I’ve talked before about the fact that we cannot Live Migrate from an AMD CPU to an Intel CPU or vice-versa, but what about Live Migrating from an older Intel CPU to a newer Intel CPU?  I’m going to show you a Live Migration from a three year old Intel Xeon 5050 CPU to a new Intel Xeon 3440 CPU.  Below the video, I’ve also included the comparison chart that compares the Xeon 5050 to the Xeon 3440 CPU so you can see the progress Intel has made in the last three years. 

So why is the three year old CPU a 5000 series CPU and the newest CPU is a 3000 series CPU?  The 5000 series CPUs are for multi-processor configurations, the 3000 series CPUs are for single-processor configurations.  It’s the last three numbers that Intel has actually been updating as they’ve improved their processors.

The biggest reason that I put this together is that I wanted to demonstrate that customers that have an existing Hyper-V cluster can add new servers to to their existing cluster, to scale out their clusters, even with newer hardware and CPUs.  I want to make sure that I dispel the myth that your Hyper-V servers must be identical.  While identical servers do make your clusters easier to deploy and manage, as this video shows, it is possible to increase the size of your cluster over time as needed.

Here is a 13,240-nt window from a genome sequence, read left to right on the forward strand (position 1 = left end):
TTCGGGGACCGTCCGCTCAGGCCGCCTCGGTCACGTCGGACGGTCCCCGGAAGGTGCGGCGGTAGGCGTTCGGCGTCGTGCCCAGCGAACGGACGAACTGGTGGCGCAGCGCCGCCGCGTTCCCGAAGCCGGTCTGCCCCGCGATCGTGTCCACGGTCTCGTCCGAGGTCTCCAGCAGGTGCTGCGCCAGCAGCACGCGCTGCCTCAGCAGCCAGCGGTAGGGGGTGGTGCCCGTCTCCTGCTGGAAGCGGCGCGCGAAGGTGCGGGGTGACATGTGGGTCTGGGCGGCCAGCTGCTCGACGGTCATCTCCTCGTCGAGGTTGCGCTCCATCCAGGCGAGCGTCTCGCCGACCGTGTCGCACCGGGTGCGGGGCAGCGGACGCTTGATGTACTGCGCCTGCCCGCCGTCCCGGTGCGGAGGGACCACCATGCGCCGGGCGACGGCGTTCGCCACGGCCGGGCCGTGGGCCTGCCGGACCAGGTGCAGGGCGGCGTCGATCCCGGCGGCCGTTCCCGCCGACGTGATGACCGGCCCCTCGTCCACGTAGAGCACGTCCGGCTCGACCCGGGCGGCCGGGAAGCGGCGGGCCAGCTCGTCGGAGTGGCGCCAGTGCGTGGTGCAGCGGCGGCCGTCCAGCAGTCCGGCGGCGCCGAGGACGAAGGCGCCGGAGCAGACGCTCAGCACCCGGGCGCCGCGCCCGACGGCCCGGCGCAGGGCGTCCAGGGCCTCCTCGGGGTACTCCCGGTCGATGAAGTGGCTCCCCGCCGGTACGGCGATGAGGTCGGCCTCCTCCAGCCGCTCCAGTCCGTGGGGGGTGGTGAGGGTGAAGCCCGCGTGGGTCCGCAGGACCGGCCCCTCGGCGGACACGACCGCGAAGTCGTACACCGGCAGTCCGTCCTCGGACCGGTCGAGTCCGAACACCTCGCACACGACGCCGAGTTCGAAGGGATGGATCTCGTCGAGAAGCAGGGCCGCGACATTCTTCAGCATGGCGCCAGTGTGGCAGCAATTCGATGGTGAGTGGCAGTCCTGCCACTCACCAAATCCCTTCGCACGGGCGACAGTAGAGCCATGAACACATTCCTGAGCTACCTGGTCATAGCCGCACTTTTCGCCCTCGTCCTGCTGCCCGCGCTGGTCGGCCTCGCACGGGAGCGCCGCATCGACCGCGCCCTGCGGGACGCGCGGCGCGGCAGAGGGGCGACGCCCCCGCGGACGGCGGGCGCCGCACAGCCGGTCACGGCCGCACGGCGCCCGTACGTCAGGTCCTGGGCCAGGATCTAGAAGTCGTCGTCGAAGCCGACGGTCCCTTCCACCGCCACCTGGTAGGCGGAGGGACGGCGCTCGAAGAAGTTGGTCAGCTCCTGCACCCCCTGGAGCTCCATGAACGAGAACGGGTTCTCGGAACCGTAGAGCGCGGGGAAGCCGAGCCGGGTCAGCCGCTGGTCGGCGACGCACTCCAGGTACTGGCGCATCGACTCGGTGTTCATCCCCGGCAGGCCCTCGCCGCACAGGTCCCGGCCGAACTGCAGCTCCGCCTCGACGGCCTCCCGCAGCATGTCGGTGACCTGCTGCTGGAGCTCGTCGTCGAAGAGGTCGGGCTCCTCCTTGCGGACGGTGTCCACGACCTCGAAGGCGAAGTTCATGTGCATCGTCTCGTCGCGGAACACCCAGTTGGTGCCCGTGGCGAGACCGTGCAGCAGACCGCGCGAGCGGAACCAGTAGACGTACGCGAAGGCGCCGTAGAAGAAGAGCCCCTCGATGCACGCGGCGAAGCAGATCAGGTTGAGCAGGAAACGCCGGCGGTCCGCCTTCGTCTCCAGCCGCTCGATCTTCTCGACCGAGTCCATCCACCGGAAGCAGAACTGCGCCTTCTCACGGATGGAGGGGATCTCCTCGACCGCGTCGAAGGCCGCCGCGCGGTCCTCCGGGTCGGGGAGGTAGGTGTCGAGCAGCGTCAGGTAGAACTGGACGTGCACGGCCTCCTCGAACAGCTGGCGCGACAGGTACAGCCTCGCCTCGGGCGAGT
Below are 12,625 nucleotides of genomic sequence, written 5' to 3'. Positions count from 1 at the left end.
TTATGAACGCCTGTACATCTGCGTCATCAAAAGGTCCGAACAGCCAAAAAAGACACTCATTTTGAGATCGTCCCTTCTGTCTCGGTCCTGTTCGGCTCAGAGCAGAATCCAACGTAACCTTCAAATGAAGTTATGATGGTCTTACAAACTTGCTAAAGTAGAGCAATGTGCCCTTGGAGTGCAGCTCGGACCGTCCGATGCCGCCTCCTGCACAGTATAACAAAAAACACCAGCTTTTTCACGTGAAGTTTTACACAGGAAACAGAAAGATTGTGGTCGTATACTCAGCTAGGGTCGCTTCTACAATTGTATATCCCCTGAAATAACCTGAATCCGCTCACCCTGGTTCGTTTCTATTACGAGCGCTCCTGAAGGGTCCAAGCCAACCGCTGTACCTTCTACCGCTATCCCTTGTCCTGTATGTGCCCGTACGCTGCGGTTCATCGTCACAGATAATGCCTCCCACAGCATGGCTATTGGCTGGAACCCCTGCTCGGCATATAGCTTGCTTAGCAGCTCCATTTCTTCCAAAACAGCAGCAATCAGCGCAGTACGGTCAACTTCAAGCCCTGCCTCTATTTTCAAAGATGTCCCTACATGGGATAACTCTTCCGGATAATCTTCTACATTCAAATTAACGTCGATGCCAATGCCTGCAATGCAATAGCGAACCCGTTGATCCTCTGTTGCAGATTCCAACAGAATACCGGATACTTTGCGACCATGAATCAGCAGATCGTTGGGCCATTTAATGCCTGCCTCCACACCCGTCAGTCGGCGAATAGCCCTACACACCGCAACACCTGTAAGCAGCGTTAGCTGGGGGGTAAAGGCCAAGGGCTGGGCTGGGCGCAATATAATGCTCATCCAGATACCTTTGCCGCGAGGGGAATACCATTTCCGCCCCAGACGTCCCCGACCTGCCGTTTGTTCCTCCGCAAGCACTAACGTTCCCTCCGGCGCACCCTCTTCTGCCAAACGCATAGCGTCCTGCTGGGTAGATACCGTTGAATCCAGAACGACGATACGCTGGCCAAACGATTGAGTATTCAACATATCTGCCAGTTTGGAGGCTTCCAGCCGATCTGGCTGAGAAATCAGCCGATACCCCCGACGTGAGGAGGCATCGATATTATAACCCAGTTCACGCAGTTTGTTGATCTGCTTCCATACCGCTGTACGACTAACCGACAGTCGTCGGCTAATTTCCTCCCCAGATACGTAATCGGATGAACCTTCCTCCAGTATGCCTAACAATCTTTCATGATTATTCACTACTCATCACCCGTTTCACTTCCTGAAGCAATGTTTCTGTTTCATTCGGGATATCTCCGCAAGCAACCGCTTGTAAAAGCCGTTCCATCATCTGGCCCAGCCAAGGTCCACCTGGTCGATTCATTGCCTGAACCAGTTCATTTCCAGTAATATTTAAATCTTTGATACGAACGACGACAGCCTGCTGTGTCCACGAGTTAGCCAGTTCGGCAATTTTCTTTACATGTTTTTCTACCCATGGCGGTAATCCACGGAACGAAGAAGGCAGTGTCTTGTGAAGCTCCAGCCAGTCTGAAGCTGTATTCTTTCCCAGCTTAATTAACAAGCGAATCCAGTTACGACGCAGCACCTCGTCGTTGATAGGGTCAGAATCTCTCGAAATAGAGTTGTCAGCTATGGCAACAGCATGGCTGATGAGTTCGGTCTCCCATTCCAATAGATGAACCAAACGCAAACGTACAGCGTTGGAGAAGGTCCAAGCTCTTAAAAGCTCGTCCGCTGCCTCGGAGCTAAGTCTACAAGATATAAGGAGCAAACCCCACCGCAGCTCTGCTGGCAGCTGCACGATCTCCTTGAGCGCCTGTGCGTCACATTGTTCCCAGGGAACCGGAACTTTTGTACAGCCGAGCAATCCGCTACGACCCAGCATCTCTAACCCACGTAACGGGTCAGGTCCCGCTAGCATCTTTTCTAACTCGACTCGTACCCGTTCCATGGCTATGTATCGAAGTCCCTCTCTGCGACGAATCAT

Here’s the comparison chart that compares the two CPUs so you can see the technical differences between them.

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I again would like to thank Intel, Crucial, and Dell for the loan of this equipment.  The server C4 is the Intel CPU and MBO, the memory in it is from Crucial, and of course the live Migration was hosted on the Dell Equallogic SAN. 

I hope this information has helped, if you have any more questions, please let me know.

This session is one part of a whole series of screen casts around Hyper-V, you can go to this link to access the whole series.

So you want to get started with Hyper-V? Start here! – In Summary

Until next time,

Rob